Sunday, October 10, 2010

A Day on the ELL

Even though I got a really late start (not out the door until 11:30 am), the sun didn't come out, and the train journey through the Thames Tunnel was a bit of a disappointment, all-in-all it was a happy day. My plan for Saturday was to follow the East London Line, which is partially new and partially reincarnated and is a line I've never been on before, from Dalston Junction to Rotherhithe, alternately riding and walking between stations, and exploring some new or new-to-me bits of the East End. The overground train service has greatly improved since I last rode it from Hampstead Heath -- new carriage stock, smoother and quieter.

When I got to
Dalston, I discovered that the two stations, one on the older overground line and the brand new one on the East London Line, are a few blocks apart. I took a long route between the two stations, walking through a very bustling Ridley Road Market and around the Eastern Curve Garden, which is where I took the photo above (by the streetartist Stik). From there, I rode down to Hoxton, then visited an open artists' studio in Cremer Street (not planned, but I can't resist an "Open Studios" sign) on my way to see Ben Eine's "The Strangest Week," which he painted on a hoarding the week that David Cameron took one of Eine's prints as a present to President Obama.

Pushing on, I walked down Shoreditch High Street to
Middlesex Street to see another brand new Eine mural and the alphabet letters that he's painted on corrugated metal shop shutters along the street. At that point I thought I was running late, so I hopped a bus on Whitechapel Road, not jumping off at the Whitechapel Gallery as I'd planned, to Whitechapel Station. Spooner rang me just as I was getting off the bus, and we arranged to meet in Rotherhithe around 3:30, which gave me some extra exploring time.

I decided to get off at
Wapping Station to wander around a bit, without a map but with some images in my head of things I might see there. This proved to be the best bit of the day -- I've always meant to roam around Wapping, but have never gotten there before. It's full of wharfs, stairs down to the Thames (tide was quite high when I was there), cobbled streets, old churches, and although there's lots of trendy (expensive) housing there now, I could easily imagine the place full of sailors unloading the boats, stumbling drunk down the streets, visiting opium dens, thieving and murdering and doing all the other things that 18th and 19th century sailors did, just as Dickens would have seen it.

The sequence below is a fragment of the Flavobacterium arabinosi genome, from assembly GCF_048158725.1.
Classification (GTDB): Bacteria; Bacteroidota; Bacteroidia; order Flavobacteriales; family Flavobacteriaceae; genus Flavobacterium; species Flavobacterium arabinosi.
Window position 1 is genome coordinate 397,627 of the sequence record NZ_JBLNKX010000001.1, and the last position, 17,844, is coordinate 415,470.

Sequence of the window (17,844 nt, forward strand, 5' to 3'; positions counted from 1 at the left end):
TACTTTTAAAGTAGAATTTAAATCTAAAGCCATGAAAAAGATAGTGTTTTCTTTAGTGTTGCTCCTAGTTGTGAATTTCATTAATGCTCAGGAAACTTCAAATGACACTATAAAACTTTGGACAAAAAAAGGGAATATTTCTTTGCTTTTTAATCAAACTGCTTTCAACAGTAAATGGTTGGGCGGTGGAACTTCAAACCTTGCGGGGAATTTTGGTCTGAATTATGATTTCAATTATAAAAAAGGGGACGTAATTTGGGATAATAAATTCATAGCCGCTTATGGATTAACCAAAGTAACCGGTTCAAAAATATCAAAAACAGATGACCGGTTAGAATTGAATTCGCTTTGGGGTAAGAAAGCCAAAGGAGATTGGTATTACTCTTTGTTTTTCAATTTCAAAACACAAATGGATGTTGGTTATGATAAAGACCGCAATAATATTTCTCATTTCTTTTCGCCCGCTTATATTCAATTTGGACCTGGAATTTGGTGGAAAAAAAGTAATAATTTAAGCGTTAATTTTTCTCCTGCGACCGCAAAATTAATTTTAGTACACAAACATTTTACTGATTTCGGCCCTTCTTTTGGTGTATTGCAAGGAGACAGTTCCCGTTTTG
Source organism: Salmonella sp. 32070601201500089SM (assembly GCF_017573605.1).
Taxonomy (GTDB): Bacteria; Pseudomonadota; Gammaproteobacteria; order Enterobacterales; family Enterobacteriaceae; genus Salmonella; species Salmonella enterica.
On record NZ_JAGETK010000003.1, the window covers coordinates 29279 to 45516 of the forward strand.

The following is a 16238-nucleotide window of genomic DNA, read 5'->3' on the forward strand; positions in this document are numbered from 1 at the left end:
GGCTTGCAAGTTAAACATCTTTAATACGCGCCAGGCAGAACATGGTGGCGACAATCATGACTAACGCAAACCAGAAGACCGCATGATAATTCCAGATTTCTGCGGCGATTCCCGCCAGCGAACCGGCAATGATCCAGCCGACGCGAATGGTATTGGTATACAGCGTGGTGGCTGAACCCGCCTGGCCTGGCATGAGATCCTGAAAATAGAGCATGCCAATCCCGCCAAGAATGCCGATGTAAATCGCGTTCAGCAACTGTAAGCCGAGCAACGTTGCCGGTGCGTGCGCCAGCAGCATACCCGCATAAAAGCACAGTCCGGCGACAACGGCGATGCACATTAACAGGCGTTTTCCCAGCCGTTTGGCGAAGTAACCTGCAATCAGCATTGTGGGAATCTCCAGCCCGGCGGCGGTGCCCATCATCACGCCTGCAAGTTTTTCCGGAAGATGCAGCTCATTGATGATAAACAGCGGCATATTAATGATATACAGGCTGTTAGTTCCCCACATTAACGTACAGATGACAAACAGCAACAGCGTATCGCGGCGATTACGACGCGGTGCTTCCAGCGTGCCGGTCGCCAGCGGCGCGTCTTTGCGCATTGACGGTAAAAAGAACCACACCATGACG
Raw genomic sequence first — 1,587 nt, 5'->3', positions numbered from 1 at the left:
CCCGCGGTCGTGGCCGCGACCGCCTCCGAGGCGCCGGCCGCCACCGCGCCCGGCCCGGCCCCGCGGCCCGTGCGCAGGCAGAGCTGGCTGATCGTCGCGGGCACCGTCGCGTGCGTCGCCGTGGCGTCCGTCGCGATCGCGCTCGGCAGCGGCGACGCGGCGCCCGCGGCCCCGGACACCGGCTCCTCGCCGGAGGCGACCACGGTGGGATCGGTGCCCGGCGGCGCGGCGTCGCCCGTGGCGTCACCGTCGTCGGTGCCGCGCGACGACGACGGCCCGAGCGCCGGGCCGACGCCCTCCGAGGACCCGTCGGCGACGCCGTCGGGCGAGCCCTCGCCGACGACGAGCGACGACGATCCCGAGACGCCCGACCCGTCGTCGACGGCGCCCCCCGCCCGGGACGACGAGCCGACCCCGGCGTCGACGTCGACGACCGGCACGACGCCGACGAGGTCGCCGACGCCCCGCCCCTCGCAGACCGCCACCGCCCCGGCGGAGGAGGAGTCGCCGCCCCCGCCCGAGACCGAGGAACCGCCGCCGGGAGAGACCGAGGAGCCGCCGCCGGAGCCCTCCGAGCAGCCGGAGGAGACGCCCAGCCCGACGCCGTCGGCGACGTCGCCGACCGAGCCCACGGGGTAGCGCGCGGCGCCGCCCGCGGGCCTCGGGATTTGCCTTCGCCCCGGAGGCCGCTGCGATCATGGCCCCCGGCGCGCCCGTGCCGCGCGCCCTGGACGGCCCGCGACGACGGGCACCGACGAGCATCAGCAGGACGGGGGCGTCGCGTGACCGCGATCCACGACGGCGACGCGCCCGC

A tuna & sweet corn panino and a beverage in hand, I hopped back on the ELL, rode under the river and got off in Rotherhithe, emerging from the bright and shiny new station within seconds of Spooner. We had ample time to walk around
St Mary's churchyard, see the bluecoat school (bluecoat schools are 18th century charity schools that always have statues of a boy and a girl wearing blue, placed in alcoves above the door) and the watch house (where the watchman kept an eye out at night for bodysnatchers or "resurrection men").

Spooner went down into the remains of the entrance shaft to the tunnel, but I was too creeped out be the looks of the rickety steps and 3-foot high entrance to go in. He heard a lot about how the shaft and the tunnel were constructed, but I'll just read that online. I won't say much about the train ride through
Brunel's tunnel except that it was a regular ELL train that did not slow down and had no additional lighting for the occasion as TfL had promised. The guide kept yelling at us about what we would have seen if we could have seen it.

We decided to separate ourselves from the group when we arrived at Wapping Station. We walked down Wapping Wall to the
Prospect of Whitby, the oldest riverfront pub in London, for a pint. Along the way, a couple asked us for directions to the Wapping Project. I told them to keep going down Wapping Wall and it would be on the left, hoping that was correct and that they wouldn't be wandering lost around Shadwell Basin due to bogus directions from an American who didn't have a map and had never been there before. But I was right -- the Wapping Project is actually just across the street from the pub. It's a Victorian hydroelectric power station that's been converted to a restaurant and art/performance space. We were very glad that we stopped in -- it's quite cool and would be a lovely place to have dinner sometime when they've lit all the candles that are placed on top of the remaining engines and other machinery.

Our last stop was back at
Hoxton Station. From there, we walked to the garden of the Geffrye Museum to see a fiber optic installation called "Sitting the Light Fantastic" by Kei Ito. Fortified by a quick dinner at Song Que, we headed for home and were back in the flat by 8:30 pm. It's now 12 hours later, and time for us to pack and leave for Liverpool. No blog posts until I get back into town on Tuesday.

Distance: 9.88 miles (24,080 steps)


  1. I thought the street art was "self-portrait of jet-lagged Yankee" til I read the post. Good gracious, girl, I don't know how you can pack all this in esp. with bum knee. The market sounds cool. Also, looking forward to alphabet street pix. The guide kept telling us what we would have seen if we could have"--hee, hee! Wapping sounds excellent--your description makes me think of Knopfler's "Down to the Waterline." Tim wants to know if you and Spooner will sing a duet of "You'll Never Walk Alone" in Liverpool in honor of the football team--their fans' anthem.

  2. Sounds like lots of fun exploring. Please translate things like "a hoarding" for us Americans.